NSW Farmers has defended the land access agreement template it has negotiated with the Australian Rail Track Corporation (ARTC) as the national corporation investigates the proposed Inland Rail route.
Criticised last week as giving the ARTC open slather to drill test pits, NSW Farmers policy director Robert Hardie said huge advances have been made from the simplistic and incomplete document first presented to landholders. It had evolved from a “form with boxes leading to a kitchen table agreement” to a “clear indication of what landholders were agreeing to”.
Upon seeing the initial document, NSW Farmers urged its members and all landholders, not to sign the agreement, sparking significant tensions between the association and the ARTC.
Mr Hardie was at pains to explain other proposed major infrastructure projects across the state’s North West have influenced some landholders’ attitudes towards allowing anyone onto their land. The Narromine to Narrabri section of the Inland Rail project will be largely a greenfield development, with the route deviating from existing rail infrastructure, and requiring track be built from scratch. Mr Hardie said the ARTC was now working from south to north along the route, in some areas across an unrefined corridor from 500 metres to two kilometres wide.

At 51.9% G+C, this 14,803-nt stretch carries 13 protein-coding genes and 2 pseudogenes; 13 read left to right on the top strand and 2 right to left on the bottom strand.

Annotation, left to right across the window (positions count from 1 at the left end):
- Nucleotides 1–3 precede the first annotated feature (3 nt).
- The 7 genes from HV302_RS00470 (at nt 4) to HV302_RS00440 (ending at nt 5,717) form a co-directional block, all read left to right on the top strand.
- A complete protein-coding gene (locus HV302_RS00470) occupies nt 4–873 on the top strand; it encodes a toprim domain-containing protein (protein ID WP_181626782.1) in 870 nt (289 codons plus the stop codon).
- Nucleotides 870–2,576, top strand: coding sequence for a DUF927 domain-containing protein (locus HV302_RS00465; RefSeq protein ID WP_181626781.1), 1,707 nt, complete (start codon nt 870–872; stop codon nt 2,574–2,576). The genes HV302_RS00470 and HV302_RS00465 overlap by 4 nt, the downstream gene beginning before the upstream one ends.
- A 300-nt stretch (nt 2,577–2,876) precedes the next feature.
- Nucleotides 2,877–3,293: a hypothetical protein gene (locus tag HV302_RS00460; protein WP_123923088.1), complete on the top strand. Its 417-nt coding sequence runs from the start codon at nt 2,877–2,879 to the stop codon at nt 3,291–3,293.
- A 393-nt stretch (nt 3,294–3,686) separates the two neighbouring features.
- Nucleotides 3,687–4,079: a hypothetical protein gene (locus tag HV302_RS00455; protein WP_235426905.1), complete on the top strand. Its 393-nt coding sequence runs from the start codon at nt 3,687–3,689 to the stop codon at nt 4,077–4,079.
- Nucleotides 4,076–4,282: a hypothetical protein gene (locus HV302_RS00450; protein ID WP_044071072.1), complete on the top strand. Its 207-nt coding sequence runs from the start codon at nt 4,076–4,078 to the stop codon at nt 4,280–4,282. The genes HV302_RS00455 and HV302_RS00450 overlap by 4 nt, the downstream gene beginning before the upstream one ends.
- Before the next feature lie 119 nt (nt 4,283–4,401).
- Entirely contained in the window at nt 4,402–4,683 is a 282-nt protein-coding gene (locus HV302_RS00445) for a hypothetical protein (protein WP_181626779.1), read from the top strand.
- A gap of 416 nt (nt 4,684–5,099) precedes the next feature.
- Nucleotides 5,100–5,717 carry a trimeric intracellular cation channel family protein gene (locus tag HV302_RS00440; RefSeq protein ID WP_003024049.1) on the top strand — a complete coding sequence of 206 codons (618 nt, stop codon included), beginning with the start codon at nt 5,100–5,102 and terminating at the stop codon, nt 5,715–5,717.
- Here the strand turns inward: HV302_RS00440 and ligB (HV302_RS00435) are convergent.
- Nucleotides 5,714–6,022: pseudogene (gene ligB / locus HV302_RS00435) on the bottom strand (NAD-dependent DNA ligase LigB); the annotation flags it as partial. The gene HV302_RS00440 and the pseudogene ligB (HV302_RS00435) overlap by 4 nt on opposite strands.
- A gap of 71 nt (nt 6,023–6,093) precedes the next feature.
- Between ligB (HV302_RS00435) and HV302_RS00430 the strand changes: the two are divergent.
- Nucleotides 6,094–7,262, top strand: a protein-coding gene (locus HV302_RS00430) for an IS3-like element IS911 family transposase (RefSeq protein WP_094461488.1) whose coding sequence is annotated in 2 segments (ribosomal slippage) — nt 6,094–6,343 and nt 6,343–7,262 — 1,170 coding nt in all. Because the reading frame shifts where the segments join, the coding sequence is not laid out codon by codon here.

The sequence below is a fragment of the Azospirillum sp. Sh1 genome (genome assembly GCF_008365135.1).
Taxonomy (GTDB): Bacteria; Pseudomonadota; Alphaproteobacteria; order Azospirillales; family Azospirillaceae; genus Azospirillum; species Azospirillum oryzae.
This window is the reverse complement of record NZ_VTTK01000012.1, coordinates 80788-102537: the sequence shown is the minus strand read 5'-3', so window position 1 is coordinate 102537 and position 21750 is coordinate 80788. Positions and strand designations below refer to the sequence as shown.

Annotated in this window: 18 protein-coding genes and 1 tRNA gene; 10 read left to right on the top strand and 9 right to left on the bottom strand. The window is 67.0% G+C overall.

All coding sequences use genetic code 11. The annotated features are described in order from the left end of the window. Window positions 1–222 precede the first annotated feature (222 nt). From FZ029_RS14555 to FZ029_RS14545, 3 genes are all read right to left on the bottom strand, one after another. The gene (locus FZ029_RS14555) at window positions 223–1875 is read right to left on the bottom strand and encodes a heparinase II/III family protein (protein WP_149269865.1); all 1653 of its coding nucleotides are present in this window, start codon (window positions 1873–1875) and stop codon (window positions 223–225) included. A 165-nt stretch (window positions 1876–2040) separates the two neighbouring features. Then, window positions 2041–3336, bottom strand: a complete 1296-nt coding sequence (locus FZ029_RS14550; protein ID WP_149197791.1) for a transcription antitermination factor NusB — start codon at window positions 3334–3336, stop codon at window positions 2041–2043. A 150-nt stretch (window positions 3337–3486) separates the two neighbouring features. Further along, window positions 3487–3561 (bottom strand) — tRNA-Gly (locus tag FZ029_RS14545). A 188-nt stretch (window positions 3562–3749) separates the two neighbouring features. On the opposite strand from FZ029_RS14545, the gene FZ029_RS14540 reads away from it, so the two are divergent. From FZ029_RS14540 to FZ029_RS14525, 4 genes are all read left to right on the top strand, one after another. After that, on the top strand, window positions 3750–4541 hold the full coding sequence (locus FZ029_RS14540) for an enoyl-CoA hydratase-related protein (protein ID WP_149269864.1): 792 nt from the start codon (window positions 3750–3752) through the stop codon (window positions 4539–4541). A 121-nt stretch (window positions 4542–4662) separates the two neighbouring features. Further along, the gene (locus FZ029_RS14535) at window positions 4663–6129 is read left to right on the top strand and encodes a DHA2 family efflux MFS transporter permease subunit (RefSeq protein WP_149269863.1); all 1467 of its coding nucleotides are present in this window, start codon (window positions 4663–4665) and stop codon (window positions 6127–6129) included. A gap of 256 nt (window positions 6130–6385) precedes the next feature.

It is intended this will be reduced to a 60m-wide corridor.
He said the first template proposed was merely a three-page document and it was now longer and did more to specify the rights of both parties.
“In nine out of 10 cases this template will be sufficient,” he said, “some circumstances on some properties will warrant something further”.
Mr Hardie said the original template from ARTC had been disappointing.
“We’ve invested a lot of time in getting it right, we asked for agreed principles of land access and a document that determines how ARTC will go about its business.”
He said the obligations of each party were spelled out and landholders could withdraw at any time.
Still NSW Farmers recommends landholders seek independent legal advice should circumstances arise that are not adequately covered by the template.
While not directly involved in the NSW Farmers negotiations with the ARTC, senior counsel Ian Coleman has urged farmers to seek legal advice and said proponents of a project of such significance should have factored in farmers’ cost of doing so.
The ARTC has made it clear from the outset it would “pay neither compensation or costs with regards to legal advice”. Mr Hardie said it was critical farmers asked what activities the ARTC intended to do on their land before they signed anything.